NIIGATA, THE RICE CAPITAL OF JAPAN
Bountiful Harvest Essential to the Japanese Diet
(December 26, 2007)
Niigata Prefecture boasts astounding natural beauty. Looking out over the Sea of Japan to the West and surrounded by majestic mountains on its other three sides, lush rice fields fan out over the region's serene landscape. Niigata is known throughout Japan as the home of Koshihikari rice, sworn by many to be the best in Japan. The region is also known for its severe winters and heavy snowfall. The Echigo Plain, sometimes referred to as Japan's rice belt, stretches far and wide around the city of Niigata, home to around 810,000 people. Niigata's abundant harvest of high-grade rice yields some of the most sought-after sakes and rice crackers in Japan.
Rice at the Heart of Local Cuisine
Sasazushi (bamboo leaf sushi) is a delicacy made with rice and enjoyed especially in Western Niigata and the Joetsu region. Sasazushi recipes vary from family to family, but generally rice seasoned with vinegar is molded into small oval shapes and placed on bamboo leaves. Such toppings as mountain vegetables and mushrooms marinated in soy sauce and sugar and omelet are laid out on top of the rice, producing a vivid, colorful feast. The toppings take a lot of time and effort to prepare, but it is worth it to see the joy that sasazushi brings to people's faces, particularly at festivals and special occasions.
Fine Rice and Pristine Water Yield Exquisite Sakes
There are many wonderful varieties of Japanese sake such as junmai-shu, made from only water and rice, and namazake, which has a clean flavor and is not heated during the brewing process. Sake can be enjoyed chilled or warm, and a fine variety thoughtfully selected is sure to complement the best of either Japanese or Western cuisines.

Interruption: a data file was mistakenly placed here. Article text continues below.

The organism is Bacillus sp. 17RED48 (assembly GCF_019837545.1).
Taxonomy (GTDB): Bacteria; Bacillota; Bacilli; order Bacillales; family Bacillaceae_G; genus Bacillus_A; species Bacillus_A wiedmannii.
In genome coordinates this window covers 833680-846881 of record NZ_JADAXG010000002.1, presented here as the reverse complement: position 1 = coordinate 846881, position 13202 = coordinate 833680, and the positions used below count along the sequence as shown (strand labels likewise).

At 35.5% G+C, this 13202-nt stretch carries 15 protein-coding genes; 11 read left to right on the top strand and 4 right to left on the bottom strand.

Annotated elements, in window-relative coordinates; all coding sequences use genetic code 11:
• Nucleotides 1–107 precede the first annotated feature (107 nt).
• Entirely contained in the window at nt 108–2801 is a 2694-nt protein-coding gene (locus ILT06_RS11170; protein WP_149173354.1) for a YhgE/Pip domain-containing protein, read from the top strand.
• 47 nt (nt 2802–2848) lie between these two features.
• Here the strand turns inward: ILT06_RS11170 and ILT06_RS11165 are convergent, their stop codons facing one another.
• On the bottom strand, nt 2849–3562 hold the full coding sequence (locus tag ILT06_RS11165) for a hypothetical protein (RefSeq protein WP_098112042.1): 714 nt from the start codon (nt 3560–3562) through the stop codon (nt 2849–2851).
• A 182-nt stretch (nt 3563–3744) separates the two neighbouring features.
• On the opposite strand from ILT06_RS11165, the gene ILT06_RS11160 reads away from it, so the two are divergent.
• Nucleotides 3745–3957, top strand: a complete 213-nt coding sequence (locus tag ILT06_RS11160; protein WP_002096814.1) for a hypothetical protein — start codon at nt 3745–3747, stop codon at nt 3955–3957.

Crackers from Japan' Rice Belt
The persimmon is a popular fruit in Japan, and Niigata's best-known rice cracker snack is called Kaki-no-tane, literally "persimmon seeds." Shaped like the seeds of the popular fruit, Kaki-no-tane are made by coating small arare crackers with a slightly spicy sauce, making for a fabulous snack that goes well with such drinks as beer and sake. In addition to the traditional Kaki-no-tane snack with the spicy coating, other popular variations include one that adds an additional coating of chocolate, creating an incongruent yet surprisingly tasty sweet and spicy blend.
Copyright (C)2007 Web Japan. Edited by Japan Echo Inc. based on domestic Japanese news sources. Articles presented here are offered for reference purposes and do not necessarily represent the policy or views of the Japanese Government.